You clearly spent some money on this ad, and director Jarred Taylor has real feature film experience. But when Crenshaw speaks and the score – a mix of The Avengers theme (without the crescendo) and a Thomas J. Henry commercial – falls, there is a lot of static background noise. Just a reminder to low budget and independent filmmakers, not to skimp on sound quality. That really puts a strain on production.
11. Who is Genevieve Collins fighting against?
Genevieve Collins, who is running against Colin Allred in Collin County, appears for the first time in the ad in a… yoga studio? A dojo? Somewhere with plants and a bamboo floor anyway. She wages hand-to-hand combat against a bald and bearded assailant that she takes down with ease. It appears to be some kind of sparring, and the ad relates to Collins’s time as an athlete. She was a competitive NCAA rower in college, but a bio search for a martial arts history reveals little. Sure, a karate exhibition is more visually dynamic than showing the candidate performing her duties as director of corporate strategy for educational technology company Istation, and she does the stunt work, but we need more context for this encounter. (Besides, if they freeze them, why did they leave their defeated opponent’s hand in the shot?)
12. What do they blow up?
The last shot in which our characters approach the camera in slow motion is a standby in every action film. Avengers director Joss Whedon, explaining his problem with an earlier draft of the script for that film, once argued with the ubiquity of this type of setting: “There was a line in the directions that said, speaking of nothing, ‘And then they all go towards the camera in slow motion because you have to have it, ‘”Whedon recalled in 2018 from Thrillist. “Yes, well, no: you have to earn it.” Texas Reloaded doesn’t really deserve it – the team is being recruited, but we immediately jump to a shot of the United States Capitol, then to the crew that did the slo-mo- Walk does before – wait for it – helicopters fly by and then whatever asphalt they’re walking on explodes behind them!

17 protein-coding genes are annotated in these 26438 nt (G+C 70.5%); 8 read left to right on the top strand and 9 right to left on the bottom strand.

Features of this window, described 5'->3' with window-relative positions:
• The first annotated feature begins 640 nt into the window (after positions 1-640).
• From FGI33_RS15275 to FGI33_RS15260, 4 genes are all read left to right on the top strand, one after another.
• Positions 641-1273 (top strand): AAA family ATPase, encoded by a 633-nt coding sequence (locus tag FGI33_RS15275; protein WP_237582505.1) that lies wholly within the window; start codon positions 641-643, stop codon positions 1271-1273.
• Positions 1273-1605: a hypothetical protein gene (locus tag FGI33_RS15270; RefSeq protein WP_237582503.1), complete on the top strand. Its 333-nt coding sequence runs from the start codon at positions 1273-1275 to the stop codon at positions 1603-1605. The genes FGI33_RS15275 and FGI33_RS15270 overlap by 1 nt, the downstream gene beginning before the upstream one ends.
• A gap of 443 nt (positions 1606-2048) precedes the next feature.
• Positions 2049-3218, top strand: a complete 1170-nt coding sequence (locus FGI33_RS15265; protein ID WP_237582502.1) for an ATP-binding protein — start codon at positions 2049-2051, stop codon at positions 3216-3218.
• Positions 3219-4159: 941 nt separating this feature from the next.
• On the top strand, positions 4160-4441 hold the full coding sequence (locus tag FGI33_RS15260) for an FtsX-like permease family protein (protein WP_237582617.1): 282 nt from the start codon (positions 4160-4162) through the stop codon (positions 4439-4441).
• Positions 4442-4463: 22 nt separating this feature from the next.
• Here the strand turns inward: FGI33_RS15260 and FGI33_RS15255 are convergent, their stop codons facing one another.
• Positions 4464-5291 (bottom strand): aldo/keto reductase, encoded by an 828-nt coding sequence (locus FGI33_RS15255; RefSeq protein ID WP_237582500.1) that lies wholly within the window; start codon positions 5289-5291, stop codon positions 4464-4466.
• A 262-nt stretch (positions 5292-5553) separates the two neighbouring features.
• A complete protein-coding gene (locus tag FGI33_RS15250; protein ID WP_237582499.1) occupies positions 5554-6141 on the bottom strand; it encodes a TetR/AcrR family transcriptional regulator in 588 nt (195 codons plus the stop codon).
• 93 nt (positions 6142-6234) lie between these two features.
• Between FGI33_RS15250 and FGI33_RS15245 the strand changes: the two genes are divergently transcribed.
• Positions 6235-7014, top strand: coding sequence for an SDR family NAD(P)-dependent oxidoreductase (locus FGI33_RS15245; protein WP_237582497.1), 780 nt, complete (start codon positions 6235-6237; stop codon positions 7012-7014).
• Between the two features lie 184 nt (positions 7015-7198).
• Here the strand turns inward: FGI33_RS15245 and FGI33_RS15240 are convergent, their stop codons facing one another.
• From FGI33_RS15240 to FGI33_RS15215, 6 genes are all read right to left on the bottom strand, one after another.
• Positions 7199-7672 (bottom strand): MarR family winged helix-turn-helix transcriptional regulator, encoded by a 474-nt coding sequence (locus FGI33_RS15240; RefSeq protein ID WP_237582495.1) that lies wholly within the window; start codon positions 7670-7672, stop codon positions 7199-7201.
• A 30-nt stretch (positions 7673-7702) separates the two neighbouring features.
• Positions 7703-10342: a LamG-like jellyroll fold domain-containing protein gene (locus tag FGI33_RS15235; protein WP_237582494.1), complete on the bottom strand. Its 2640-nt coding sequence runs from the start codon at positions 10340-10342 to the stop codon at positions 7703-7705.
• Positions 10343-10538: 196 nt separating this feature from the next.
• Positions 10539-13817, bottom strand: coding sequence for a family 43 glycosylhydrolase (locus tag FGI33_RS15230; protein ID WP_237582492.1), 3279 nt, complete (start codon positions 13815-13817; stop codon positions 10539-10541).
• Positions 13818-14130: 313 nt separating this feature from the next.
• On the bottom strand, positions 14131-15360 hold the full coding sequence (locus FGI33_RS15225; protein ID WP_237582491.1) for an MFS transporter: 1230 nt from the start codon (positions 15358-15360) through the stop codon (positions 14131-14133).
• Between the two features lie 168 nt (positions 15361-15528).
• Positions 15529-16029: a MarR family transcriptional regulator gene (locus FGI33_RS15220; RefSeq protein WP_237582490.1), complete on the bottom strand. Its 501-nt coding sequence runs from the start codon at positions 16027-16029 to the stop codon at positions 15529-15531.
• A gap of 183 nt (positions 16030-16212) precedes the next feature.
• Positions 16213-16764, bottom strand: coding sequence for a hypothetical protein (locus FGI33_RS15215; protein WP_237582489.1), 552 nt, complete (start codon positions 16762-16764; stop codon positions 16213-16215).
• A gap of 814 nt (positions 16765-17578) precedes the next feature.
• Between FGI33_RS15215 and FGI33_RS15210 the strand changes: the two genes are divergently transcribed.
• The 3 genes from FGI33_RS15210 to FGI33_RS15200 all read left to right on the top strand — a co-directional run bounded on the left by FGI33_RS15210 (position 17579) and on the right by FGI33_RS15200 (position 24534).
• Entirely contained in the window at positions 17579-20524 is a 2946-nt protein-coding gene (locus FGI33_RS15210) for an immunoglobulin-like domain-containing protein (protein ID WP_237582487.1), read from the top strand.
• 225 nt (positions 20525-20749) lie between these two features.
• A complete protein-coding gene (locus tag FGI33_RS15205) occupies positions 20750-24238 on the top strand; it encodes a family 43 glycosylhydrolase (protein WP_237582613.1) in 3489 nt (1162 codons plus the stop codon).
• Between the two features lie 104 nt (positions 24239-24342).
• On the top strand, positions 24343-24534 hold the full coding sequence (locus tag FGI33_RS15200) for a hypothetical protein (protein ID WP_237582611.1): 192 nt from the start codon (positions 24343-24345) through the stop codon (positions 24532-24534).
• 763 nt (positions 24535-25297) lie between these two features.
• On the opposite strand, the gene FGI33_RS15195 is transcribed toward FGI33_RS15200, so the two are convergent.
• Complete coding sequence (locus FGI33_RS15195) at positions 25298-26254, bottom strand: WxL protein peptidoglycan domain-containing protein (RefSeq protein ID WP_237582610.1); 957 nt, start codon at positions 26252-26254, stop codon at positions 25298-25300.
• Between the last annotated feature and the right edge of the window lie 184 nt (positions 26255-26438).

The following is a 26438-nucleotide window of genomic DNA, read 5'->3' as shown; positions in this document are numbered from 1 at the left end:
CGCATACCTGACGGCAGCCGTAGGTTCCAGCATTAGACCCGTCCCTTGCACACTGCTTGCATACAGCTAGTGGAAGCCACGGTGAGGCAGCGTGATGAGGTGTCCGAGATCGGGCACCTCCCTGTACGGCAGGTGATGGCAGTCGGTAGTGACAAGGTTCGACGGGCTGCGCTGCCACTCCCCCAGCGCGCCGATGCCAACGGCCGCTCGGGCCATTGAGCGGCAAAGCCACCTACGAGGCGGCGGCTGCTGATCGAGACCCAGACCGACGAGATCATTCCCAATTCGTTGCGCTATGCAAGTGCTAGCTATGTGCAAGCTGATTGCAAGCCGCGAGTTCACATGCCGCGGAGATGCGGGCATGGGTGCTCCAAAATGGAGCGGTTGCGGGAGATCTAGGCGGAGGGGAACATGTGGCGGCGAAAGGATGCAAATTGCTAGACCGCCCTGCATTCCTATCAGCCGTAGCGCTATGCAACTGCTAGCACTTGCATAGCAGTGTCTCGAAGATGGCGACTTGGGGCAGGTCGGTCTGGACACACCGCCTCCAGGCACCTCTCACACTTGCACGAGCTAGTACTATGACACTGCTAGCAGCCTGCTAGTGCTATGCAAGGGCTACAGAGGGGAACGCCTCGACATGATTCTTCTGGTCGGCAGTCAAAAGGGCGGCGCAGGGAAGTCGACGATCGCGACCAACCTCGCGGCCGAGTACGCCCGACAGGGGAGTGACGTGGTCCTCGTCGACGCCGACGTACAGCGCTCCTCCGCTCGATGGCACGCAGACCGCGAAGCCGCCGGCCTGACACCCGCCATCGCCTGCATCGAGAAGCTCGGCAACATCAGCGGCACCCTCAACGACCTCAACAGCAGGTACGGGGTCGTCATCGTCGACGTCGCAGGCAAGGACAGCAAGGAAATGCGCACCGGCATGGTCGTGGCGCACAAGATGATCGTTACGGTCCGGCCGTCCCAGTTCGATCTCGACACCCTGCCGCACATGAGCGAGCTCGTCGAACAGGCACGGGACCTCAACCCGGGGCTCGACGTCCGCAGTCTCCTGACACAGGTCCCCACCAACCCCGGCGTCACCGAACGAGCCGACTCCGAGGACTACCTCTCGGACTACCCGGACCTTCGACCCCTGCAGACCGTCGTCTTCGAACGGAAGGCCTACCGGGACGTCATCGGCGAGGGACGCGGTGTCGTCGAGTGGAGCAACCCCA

Granted, an explosion behind our heroes is an exciting moment. But there is no sense of danger in the display, no missions are outlined, no context given as to why the explosion occurred. Are you under attack or did you plan the attack? The question is answered quickly, but without a satisfactory explanation: While a massive fireball fills the frame behind the team, Crenshaw crosses his arms and his colleagues assume a heroic stance themselves, satisfied with a job well done. Except … what did you just blow up? The last we saw was the Capitol! What mission were you here on?
The world may never know. We’ll thank Crenshaw for his Father Amco-like dedication to the cause, and it definitely seems like everyone had a fun weekend filming the ad. But as a piece of filmmaking, we have to recognize it as an incomplete work, raising questions it has no interest in answering, and building on issues it doesn’t pay off. Does it take a lot of a political ad to show even the kind of basic narrative cohesion you would find in a sequel to Expendables, for example? Maybe, but we didn’t turn Dan Crenshaw into a cyborg or call the Congressional Candidate class an air raid – those are the decisions the team behind the ad made. We certainly appreciate excessive stupidity in our politics, but if they really nailed the character arcs, they could have had a masterpiece here.